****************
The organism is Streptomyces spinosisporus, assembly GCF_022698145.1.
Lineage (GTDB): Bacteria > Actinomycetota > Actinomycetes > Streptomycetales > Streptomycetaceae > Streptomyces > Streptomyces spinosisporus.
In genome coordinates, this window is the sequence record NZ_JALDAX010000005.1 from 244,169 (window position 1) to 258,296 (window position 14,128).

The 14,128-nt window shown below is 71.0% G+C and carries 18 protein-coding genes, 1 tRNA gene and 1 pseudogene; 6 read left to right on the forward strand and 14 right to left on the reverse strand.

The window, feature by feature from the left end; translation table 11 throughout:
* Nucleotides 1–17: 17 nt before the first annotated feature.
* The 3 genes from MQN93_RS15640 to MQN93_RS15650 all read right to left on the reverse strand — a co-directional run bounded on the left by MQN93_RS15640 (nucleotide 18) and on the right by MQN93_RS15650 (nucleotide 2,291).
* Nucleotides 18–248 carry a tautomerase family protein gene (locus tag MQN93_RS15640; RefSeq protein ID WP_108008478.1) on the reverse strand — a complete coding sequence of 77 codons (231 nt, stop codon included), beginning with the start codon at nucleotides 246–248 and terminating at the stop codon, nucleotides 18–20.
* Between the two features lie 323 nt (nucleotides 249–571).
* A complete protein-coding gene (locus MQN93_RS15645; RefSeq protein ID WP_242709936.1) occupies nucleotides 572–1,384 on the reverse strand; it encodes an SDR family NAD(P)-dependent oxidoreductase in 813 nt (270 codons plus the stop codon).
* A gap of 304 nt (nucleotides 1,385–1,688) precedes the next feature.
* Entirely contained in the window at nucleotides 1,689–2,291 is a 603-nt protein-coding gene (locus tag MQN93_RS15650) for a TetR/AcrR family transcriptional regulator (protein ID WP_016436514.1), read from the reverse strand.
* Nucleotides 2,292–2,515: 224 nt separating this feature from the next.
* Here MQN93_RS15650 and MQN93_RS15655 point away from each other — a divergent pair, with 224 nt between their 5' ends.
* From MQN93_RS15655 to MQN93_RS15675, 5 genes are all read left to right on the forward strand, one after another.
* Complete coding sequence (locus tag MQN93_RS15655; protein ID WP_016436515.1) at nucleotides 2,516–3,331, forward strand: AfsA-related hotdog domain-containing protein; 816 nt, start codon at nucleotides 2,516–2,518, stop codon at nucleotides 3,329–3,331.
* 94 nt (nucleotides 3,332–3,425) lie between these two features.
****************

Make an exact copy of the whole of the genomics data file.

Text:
The organism is Streptomyces spinosisporus, assembly GCF_022698145.1.
Lineage (GTDB): Bacteria > Actinomycetota > Actinomycetes > Streptomycetales > Streptomycetaceae > Streptomyces > Streptomyces spinosisporus.
In genome coordinates, this window is the sequence record NZ_JALDAX010000005.1 from 244,169 (window position 1) to 258,296 (window position 14,128).

The 14,128-nt window shown below is 71.0% G+C and carries 18 protein-coding genes, 1 tRNA gene and 1 pseudogene; 6 read left to right on the forward strand and 14 right to left on the reverse strand.

The window, feature by feature from the left end; translation table 11 throughout:
* Nucleotides 1–17: 17 nt before the first annotated feature.
* The 3 genes from MQN93_RS15640 to MQN93_RS15650 all read right to left on the reverse strand — a co-directional run bounded on the left by MQN93_RS15640 (nucleotide 18) and on the right by MQN93_RS15650 (nucleotide 2,291).
* Nucleotides 18–248 carry a tautomerase family protein gene (locus tag MQN93_RS15640; RefSeq protein ID WP_108008478.1) on the reverse strand — a complete coding sequence of 77 codons (231 nt, stop codon included), beginning with the start codon at nucleotides 246–248 and terminating at the stop codon, nucleotides 18–20.
* Between the two features lie 323 nt (nucleotides 249–571).
* A complete protein-coding gene (locus MQN93_RS15645; RefSeq protein ID WP_242709936.1) occupies nucleotides 572–1,384 on the reverse strand; it encodes an SDR family NAD(P)-dependent oxidoreductase in 813 nt (270 codons plus the stop codon).
* A gap of 304 nt (nucleotides 1,385–1,688) precedes the next feature.
* Entirely contained in the window at nucleotides 1,689–2,291 is a 603-nt protein-coding gene (locus tag MQN93_RS15650) for a TetR/AcrR family transcriptional regulator (protein ID WP_016436514.1), read from the reverse strand.
* Nucleotides 2,292–2,515: 224 nt separating this feature from the next.
* Here MQN93_RS15650 and MQN93_RS15655 point away from each other — a divergent pair, with 224 nt between their 5' ends.
* From MQN93_RS15655 to MQN93_RS15675, 5 genes are all read left to right on the forward strand, one after another.
* Complete coding sequence (locus tag MQN93_RS15655; protein ID WP_016436515.1) at nucleotides 2,516–3,331, forward strand: AfsA-related hotdog domain-containing protein; 816 nt, start codon at nucleotides 2,516–2,518, stop codon at nucleotides 3,329–3,331.
* 94 nt (nucleotides 3,332–3,425) lie between these two features.